The nationalistic cheering, urging and criticism continued and when Evans went alone things actually got louder. It was a good thing we were on the other side of the circuit as the extra boost Cancellara and Cunego would have got, might have been enough to bring the Australian back.
When Evans crested the top of the climb in Novazzano everyone in the bar, seemed to know it was as good as done. Then, they all started saying his name and nodding their heads, seemingly giving their approval of the way he had used his brains to out-ride the Spanish team, the best Italy had to offer on the day, and their own beloved Cancellara.
It was a strange feeling to have stood around and talked with the Australian team and team staff before the race, told anyone and everyone that while Evans was the favourite, Gerrans was also a man to watch, but deep down, really thinking that any spot on the podium would have been a huge result. Then, to see the team pull it off and that Australian jersey cross the finish line to claim the men’s professional road race title, well, it was pretty emotional stuff.
By the time we had made the sprint back to the press centre for a front row seat at the post race press conference, the jersey and medals had already been presented and the national anthem had already been sung.
At the press conference itself, Evans seemed a little overwhelmed and sat with the thousand yard stare of a very tired man who had just raced the legs off the worlds best, over 260km.
There were some disappointed Swiss fans, especially after the display of strength that Fabian Cancellara put in in the closing laps (or in fact, the past three years!), but the people of Mendrisio soon warmed to Evans as the local winner of their event.
There would be some hard partying tonight as well as some soul-searching, beer fuelled post-mortem sessions. Some, like the Belgian and Dutch fans we saw in their own little enclaves, would be continuing their sessions well into the night, while for others, it all got too much for them early and they didn’t even see Cadel Evans’ solo break to victory on the climb he rides up nearly every day in training.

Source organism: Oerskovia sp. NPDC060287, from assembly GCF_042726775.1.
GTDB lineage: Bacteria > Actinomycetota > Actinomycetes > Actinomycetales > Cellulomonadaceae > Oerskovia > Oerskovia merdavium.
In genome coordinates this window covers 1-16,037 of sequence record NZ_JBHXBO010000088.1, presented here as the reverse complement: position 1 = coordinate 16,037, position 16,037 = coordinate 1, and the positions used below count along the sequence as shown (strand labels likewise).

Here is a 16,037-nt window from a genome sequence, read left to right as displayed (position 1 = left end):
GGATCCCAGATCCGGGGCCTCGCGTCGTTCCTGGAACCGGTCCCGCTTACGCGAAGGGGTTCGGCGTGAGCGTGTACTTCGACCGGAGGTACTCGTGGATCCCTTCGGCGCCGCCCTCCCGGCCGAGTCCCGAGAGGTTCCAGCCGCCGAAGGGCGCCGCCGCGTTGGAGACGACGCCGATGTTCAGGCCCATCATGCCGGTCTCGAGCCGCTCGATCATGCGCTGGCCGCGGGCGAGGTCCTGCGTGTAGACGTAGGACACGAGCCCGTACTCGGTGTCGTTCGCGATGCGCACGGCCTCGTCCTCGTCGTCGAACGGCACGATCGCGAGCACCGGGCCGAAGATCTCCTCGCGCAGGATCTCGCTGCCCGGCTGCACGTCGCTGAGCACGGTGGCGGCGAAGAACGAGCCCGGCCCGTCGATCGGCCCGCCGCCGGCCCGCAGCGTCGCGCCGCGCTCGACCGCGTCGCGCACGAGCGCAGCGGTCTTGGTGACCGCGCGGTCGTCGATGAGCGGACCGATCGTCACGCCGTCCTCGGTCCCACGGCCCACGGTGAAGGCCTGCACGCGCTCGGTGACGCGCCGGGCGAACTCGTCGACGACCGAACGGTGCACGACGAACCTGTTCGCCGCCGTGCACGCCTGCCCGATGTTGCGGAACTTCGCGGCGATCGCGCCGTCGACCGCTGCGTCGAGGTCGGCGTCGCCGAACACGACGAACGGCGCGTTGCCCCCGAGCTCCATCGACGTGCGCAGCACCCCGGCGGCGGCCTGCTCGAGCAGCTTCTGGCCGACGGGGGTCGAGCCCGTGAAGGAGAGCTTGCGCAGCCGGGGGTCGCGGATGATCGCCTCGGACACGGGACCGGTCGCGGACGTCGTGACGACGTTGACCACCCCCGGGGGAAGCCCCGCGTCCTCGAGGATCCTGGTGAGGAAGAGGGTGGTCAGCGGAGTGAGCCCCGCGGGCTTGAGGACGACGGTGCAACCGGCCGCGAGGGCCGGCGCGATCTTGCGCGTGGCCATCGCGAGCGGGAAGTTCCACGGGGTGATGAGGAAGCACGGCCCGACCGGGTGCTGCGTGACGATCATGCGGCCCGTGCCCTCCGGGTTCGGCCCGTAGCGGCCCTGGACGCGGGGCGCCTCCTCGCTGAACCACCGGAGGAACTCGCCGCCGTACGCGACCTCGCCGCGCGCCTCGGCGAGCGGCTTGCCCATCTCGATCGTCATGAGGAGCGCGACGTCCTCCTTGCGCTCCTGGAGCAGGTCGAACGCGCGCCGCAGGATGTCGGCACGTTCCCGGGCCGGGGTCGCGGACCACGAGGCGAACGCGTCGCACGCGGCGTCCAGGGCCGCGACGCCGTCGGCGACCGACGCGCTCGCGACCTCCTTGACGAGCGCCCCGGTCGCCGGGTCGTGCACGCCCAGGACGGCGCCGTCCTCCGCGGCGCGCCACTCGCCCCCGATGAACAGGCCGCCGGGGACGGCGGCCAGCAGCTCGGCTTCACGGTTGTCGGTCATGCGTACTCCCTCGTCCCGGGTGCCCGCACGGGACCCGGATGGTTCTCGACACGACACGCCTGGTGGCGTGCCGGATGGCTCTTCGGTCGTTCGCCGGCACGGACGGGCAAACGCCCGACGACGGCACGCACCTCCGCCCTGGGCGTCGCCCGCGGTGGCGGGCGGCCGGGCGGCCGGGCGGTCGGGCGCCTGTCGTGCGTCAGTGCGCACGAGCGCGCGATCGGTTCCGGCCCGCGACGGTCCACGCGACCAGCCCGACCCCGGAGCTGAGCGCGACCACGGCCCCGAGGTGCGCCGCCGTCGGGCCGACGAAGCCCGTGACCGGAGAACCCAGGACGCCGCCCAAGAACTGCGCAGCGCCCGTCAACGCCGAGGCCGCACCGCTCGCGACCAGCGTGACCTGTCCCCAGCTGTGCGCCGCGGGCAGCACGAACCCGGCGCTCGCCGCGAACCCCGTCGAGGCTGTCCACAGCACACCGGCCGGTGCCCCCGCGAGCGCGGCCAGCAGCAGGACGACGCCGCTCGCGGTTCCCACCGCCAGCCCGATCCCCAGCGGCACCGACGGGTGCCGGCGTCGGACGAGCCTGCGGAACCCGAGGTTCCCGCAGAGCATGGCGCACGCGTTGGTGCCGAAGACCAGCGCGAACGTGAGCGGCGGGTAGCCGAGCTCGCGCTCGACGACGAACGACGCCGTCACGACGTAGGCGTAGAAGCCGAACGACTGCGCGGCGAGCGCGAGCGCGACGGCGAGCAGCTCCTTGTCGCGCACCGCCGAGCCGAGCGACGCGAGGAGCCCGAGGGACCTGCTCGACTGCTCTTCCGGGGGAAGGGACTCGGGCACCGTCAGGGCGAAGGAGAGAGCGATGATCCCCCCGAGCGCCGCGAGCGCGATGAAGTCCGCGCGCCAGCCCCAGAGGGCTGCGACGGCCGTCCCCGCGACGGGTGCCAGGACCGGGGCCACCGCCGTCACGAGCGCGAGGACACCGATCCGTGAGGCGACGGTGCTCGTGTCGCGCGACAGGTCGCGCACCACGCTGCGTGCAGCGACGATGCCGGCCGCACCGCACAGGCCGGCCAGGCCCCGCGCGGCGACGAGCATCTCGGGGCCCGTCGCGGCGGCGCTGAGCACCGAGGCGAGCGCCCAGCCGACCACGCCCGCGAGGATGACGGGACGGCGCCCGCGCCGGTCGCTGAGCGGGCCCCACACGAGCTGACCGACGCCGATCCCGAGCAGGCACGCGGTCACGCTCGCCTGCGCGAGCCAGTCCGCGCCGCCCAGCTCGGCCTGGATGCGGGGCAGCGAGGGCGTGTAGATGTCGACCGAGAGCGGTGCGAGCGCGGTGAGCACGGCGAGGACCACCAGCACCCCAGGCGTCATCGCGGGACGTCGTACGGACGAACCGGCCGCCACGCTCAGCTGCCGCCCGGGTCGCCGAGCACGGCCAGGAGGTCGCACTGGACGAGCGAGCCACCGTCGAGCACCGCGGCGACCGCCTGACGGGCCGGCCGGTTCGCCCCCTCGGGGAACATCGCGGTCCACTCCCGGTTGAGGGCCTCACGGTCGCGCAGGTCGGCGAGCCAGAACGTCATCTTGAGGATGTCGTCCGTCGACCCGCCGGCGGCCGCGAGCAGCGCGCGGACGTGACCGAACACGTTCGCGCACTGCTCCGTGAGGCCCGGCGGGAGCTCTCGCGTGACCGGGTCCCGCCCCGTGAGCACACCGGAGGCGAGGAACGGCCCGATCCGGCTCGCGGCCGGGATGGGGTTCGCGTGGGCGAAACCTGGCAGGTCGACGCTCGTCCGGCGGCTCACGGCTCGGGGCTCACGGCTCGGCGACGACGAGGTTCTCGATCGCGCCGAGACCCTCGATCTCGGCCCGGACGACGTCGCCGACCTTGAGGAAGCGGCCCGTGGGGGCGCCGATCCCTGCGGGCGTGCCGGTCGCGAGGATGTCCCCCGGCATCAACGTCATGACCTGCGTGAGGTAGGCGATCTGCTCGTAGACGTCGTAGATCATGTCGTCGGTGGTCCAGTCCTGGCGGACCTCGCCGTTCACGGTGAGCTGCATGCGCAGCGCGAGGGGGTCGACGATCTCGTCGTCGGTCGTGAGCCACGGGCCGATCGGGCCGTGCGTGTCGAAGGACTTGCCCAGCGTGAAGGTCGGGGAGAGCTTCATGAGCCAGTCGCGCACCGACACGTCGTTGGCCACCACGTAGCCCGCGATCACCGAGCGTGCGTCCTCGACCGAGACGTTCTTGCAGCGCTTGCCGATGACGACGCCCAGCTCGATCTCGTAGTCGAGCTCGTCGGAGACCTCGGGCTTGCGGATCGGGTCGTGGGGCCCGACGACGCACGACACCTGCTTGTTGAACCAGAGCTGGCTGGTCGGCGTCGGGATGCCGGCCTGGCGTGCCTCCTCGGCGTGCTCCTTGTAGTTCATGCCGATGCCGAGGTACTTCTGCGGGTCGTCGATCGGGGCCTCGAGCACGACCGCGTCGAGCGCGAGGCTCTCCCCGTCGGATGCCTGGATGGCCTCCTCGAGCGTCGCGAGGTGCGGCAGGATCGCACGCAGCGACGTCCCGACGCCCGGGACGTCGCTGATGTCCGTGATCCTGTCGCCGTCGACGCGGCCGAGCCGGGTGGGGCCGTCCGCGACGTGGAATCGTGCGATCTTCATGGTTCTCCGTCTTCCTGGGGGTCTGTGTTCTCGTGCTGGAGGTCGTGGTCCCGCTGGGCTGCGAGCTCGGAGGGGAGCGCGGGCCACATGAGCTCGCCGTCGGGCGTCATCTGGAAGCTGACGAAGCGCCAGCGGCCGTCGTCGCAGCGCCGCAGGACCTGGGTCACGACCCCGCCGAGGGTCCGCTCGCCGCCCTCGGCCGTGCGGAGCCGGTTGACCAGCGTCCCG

So that’s it. The world championships are over, I got to go along and see the first ever Aussie winner in a professional road world championship and also see a man who has had more than his share of bad luck, cost him results that would have confirmed the talent he has always had, to those that are constantly critical of the excellent results he has achieved in his career.
There is still more roadside action to come this week as we take a look inside the the race of the victorious Australian national team as well as go on a final lap around Mendrisio on the PEZ-lectric Mobile to look at the people who helped make the weekend the fantastic event that it was.
The final job here is to put up the hand and say, “I’d like the worlds assignment again next year please, boss.” With all of his correspondents based in either Europe or North America, The Pez might have to cut back on the Negroni’s at the Giro next year and start saving his pennies for the airfares.
Seldo and I are already packing our bags for an all Aussie PEZ team to cover an Aussie world championships with an Australian as the defending champion. You know it makes sense, and besides, no one else on the team knows how to speak the language!